Political-philosophical calls for ‘more Europe’ as a response to the economic crisis reveal the lack of civic solidarity underlying the project of European integration. Echoes of this debate inform the judicial application of the rules facilitating market integration, most importantly rules of private law (contracts, property, liability). The concept of social justice endorsed at EU level continues to significantly diverge from national concepts. The interplay of ideas of justice has not yet resulted in a lasting constitutional settlement that is able to reconcile conceptions of the ‘common good’ pursued in European society. Consequently, judges struggle to align national social rights with European market freedoms in cases concerning private-legal transactions.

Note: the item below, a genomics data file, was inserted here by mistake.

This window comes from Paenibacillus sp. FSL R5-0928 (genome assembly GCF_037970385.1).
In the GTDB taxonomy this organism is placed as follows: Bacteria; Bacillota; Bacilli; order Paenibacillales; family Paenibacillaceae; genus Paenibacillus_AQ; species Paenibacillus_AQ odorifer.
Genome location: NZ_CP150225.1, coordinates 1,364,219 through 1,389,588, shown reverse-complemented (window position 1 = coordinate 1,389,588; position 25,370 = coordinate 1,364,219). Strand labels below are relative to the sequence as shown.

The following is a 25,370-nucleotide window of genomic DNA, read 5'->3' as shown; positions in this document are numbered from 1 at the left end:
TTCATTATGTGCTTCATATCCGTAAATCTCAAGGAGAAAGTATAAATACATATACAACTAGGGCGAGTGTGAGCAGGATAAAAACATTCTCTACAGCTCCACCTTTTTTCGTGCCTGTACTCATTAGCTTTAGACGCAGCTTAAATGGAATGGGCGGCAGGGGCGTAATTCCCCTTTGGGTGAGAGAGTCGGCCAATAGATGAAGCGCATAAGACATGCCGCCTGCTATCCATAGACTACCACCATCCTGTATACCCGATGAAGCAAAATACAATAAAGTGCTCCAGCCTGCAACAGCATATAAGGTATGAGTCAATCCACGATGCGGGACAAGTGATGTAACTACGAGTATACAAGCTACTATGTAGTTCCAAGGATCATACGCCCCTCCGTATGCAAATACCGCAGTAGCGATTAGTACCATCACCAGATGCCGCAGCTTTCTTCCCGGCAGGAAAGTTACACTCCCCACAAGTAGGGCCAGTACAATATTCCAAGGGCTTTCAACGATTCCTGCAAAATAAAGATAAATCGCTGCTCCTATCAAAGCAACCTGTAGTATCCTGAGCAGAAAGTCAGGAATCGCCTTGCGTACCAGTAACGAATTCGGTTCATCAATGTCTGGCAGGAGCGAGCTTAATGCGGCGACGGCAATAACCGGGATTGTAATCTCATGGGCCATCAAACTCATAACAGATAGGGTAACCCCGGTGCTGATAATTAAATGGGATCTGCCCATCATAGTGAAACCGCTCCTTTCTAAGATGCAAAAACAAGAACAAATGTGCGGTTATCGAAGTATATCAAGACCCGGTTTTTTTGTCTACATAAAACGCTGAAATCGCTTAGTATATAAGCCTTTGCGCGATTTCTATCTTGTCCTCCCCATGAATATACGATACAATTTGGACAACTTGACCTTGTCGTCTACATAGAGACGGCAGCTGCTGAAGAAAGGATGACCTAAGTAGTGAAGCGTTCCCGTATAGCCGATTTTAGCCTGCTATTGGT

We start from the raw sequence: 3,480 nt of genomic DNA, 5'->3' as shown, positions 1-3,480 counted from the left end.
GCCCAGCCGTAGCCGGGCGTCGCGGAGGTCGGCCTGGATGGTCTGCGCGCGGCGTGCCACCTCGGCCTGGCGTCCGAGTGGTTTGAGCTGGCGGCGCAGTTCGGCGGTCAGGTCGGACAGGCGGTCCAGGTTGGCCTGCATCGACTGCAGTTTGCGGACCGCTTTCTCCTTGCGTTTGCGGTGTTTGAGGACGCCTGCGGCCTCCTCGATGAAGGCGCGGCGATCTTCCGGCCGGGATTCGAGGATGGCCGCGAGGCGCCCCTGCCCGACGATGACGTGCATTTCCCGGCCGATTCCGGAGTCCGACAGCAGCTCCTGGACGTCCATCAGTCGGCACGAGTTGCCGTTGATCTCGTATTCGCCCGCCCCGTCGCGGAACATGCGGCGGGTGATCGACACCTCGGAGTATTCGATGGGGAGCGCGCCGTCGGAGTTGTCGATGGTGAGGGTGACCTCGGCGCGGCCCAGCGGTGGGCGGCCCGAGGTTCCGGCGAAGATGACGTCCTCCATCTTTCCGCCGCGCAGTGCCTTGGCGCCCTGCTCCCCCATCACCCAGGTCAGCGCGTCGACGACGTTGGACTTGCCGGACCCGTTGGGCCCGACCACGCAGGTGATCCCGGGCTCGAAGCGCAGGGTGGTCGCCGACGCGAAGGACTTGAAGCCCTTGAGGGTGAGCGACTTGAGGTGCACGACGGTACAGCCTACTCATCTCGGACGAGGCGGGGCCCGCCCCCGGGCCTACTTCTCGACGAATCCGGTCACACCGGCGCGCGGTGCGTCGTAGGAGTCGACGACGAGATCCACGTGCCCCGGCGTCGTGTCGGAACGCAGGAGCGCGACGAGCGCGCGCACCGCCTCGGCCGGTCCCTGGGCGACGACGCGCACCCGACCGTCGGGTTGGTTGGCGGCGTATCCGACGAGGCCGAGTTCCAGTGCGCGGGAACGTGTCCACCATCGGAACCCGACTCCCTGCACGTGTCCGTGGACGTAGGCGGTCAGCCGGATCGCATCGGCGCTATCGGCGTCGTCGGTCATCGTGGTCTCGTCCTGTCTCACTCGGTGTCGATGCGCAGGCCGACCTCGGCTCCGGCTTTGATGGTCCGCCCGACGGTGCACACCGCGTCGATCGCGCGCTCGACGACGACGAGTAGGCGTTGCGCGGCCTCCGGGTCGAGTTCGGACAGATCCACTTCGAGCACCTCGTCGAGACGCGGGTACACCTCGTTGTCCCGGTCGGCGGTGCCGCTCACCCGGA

While the analysis of the ‘social deficit’ in European private law has long followed a critical, deconstructive approach, this project takes a constructive turn. It aims at contributing to a normative theory of judicial rulemaking for the field of European private law. Accordingly, it assesses judicial reasoning in European private law in light of theories of European constitutionalism and philosophical theories of deliberation. The focus lies on the potential of fundamental rights to deliberate value-choices in judicial rulemaking in the field of private law. Within this general framework, in-depth studies are conducted of: the impact of Article 47 of the EU Charter of Fundamental Rights on European contract law, the legitimacy of judicial law-making in climate change litigation, different conceptions of social justice in European private law adjudication, and the contribution of private law adjudication to polity-building in Europe. These studies contribute to the elaboration of a normative theoretical framework that (a) reconceptualises the role of judges in today’s Europe, especially in their relation to the legislature, and (b) provides them with methodological guidance for the solution of private legal disputes on the interface of national private law and European law.